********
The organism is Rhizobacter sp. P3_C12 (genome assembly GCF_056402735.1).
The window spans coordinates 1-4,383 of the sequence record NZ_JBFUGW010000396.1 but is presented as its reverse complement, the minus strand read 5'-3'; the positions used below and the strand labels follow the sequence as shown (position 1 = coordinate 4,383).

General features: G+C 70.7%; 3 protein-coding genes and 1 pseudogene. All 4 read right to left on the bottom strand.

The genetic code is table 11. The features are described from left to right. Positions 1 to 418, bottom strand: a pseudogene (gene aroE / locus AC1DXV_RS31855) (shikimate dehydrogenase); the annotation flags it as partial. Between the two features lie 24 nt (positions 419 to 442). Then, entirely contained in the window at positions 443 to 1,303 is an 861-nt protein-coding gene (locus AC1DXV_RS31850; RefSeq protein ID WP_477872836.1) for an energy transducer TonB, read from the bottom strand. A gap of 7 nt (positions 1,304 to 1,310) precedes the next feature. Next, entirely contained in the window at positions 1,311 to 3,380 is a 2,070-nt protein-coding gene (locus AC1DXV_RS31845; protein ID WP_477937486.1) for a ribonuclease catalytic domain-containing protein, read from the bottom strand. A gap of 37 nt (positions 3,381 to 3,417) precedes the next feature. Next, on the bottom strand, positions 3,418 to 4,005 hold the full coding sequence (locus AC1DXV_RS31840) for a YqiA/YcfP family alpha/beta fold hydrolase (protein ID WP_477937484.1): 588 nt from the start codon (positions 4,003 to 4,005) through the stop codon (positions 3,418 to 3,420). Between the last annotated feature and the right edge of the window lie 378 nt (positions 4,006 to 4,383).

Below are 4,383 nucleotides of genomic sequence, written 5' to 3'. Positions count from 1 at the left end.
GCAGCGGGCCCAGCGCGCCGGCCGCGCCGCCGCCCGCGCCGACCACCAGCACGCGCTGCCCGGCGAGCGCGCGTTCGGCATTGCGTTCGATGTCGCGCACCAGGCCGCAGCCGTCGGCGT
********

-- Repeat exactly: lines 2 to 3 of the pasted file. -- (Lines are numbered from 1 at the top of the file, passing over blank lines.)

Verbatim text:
The window spans coordinates 1-4,383 of the sequence record NZ_JBFUGW010000396.1 but is presented as its reverse complement, the minus strand read 5'-3'; the positions used below and the strand labels follow the sequence as shown (position 1 = coordinate 4,383).

General features: G+C 70.7%; 3 protein-coding genes and 1 pseudogene. All 4 read right to left on the bottom strand.